So where was I at that point? Luckily I had already come across two websites, Shiply and Fretbay, on which you can ask providers of transport to quote for jobs, on this occasion the transport of my Kia Sportage from Villeneuve-la-Garenne, Paris, to Plazac. Quotes began to flood almost immediately into my mail box and pretty soon it became obvious that I could get the job done by a contractor using a proper flatbed breakdown vehicle with a winch to load the car as it won’t start, for around 500€, which puts the original breakdown company’s ‘special’ quote of 4000€ somewhat into perspective.

The stumbling block was that I wanted to get the vehicle uplifted and away from the garage by the end of this week, which was a problem for some contractors who need anything from seven to ten days notice. I ended up doing a deal with Pascal for not the lowest price that I received because he promised to do what I wanted by this coming Friday, Thursday even, as he understood the reason for my urgency when I explained the situation to him.

So that just leaves one last problem. Here in France, it’s common for garages to charge for their devis as they argue that it takes them time to inspect and diagnose the problem. This may or may not be unreasonable but they usually inform you what the charge will be and this did not happen on this occasion. Also, if you decide to remove the vehicle afterwards, not only do you have to settle the devis beforehand but if you have taken too long to arrange the removal, they might also charge you for ‘stockage’ (parking) while it was in their care.

My natural reponse would be to counter both of those charges because (a) the repair cost was much higher than they’d implied it would be, (b) they didn’t inform me what the cost of the devis would be beforehand and (c) as they had sat on my car for three weeks without even looking at it, my taking less than a week to uplift it from their premises is more than reasonable and should not be chargeable.

But it’s the old story, they have my car. Despite my view of the garage’s actions as I’ve set out here, I’ve adopted a very reasonable and friendly tone in all of my dealings with them. As of now, when I said that despite great difficulty due to my being in the Dordogne and my car being with them in Paris, I’d managed to arrange for it to be picked up by the end of this week at the latest, and hopefully Thursday, they said that that would be fine and no ‘frais’ or charges were mentioned.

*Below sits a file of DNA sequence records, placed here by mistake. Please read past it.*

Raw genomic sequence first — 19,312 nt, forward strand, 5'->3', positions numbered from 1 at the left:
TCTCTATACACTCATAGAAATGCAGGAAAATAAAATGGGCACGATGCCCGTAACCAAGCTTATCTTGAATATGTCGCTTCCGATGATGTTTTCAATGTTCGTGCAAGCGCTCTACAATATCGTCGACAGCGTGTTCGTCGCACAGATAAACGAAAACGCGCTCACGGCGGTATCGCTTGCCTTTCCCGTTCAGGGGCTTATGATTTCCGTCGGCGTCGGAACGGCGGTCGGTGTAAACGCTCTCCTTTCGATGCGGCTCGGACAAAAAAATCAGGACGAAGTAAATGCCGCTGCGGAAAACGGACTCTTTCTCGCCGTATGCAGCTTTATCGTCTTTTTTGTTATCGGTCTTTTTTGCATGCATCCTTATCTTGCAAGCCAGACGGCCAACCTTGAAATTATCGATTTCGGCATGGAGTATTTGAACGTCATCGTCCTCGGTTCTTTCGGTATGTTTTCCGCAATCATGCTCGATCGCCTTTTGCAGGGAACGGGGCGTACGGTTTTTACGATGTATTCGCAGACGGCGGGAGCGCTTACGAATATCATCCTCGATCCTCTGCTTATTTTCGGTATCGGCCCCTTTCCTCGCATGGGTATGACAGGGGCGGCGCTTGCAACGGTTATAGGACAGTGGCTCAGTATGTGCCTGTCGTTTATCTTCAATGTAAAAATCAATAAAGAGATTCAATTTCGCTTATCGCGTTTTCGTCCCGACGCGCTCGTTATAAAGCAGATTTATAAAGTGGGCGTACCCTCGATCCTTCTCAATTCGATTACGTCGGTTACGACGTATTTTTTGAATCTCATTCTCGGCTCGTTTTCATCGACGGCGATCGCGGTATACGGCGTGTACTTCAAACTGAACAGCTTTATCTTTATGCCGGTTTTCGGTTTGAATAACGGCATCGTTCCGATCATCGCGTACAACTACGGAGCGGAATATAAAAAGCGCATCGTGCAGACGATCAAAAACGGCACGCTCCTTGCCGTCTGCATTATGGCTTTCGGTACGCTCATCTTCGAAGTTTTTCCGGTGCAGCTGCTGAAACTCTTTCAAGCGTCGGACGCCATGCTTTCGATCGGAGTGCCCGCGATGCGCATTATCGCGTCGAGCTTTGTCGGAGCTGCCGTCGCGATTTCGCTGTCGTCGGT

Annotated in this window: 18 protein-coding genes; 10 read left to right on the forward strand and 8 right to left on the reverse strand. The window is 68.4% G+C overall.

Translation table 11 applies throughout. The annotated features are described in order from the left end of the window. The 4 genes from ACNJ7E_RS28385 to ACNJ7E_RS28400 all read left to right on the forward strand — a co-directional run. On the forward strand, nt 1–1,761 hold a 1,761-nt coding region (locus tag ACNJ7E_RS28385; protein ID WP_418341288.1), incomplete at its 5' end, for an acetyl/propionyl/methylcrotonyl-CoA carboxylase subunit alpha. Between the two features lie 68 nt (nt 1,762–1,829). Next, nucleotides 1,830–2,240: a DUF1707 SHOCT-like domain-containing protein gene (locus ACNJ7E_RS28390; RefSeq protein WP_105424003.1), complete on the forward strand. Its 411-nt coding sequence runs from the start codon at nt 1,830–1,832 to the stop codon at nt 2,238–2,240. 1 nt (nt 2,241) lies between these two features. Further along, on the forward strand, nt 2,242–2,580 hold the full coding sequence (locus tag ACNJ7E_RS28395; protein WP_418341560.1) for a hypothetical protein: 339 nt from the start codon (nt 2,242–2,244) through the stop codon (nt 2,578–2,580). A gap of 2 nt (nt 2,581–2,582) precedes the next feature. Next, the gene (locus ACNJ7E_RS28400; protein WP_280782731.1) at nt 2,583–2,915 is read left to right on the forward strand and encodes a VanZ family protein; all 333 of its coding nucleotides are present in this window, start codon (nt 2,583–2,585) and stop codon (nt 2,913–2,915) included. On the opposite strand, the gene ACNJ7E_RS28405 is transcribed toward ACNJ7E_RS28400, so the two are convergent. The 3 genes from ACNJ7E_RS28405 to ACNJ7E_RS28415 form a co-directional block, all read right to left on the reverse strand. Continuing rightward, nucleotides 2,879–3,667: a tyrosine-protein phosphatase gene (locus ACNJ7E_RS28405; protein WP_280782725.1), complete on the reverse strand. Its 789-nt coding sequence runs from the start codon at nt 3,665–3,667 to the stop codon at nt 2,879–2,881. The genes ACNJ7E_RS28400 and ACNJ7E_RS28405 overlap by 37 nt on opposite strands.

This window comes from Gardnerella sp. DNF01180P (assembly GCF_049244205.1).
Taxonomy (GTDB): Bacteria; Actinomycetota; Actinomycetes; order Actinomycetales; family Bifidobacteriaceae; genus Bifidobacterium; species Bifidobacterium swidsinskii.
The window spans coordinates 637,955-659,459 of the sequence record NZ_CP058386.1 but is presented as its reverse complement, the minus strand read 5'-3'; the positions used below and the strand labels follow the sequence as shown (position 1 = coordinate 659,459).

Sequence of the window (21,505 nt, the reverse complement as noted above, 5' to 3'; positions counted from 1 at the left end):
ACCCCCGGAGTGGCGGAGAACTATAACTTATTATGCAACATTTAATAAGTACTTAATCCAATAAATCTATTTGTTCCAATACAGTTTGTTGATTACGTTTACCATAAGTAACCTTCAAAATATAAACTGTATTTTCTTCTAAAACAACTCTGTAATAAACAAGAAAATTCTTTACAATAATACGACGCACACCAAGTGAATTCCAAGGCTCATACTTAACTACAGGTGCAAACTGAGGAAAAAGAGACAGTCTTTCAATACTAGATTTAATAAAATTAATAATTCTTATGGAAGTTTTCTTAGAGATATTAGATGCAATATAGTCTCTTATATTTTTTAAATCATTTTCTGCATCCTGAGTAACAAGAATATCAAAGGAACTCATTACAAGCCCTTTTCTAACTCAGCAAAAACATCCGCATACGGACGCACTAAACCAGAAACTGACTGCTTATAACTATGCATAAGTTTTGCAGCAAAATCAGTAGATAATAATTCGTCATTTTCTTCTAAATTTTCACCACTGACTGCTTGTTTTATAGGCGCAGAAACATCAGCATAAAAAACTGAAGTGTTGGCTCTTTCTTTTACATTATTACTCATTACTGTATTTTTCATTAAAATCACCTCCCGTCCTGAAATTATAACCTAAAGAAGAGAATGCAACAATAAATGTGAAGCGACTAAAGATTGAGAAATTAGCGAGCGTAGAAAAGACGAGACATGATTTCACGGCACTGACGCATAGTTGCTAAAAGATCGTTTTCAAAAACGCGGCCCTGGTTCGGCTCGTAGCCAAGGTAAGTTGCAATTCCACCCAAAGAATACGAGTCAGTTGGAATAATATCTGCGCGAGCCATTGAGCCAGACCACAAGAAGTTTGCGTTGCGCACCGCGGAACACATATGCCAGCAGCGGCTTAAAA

The problem however, will be if when the transporter arrives to load my car up, they play silly beggars and refuse to release it until an additonal charge is paid. I’ve told Pascal that if that happens, there’s nothing that I can do beforehand, as if I ask them if I owe anything, I’m sure that they will make a figure up and ask me to pay it. So in the event, I’ve said to Pascal that if a figure of 100€ or less is proposed either he should refer it to me and I’ll settle it by debit card or, as he has suggested, he’ll pay it and add it to the amount I’ve left to pay after subtracting my deposit.

So there you have it, a sorry saga that has been as gruelling as it’s been long as it’s all been conducted in French, of course. I’ve found someone locally who is prepared to have my car dropped off at his place, find out what’s wrong and repair it for much, much less than the Paris garage’s figure, so all I can do now is keep my fingers crossed, hope that the uplift from the Paris garage goes as planned without a hitch and it’s safely delivered to my mechanic here in the Dordogne.

But what a salutary lesson it has been on how things are done here in France, how you can so easily fall into the clutches of people with reprehensible morals and how even those whom you have paid to guard and protect your interests in a crisis will drop you like a hot brick when it suits them to do so.

Two Weedhoppers

We enjoyed a great little flight today and for the first time Wim’s single seat Weedhopper, known affectionately as the Red Baron, and my two-seater flew together. The rough idea was to fly ‘in formation’ but there were too many turns and course changes to do that for very long. Even so, as we were flying at about the same speed I had Wim’s aircraft in sight nearly the whole of the time.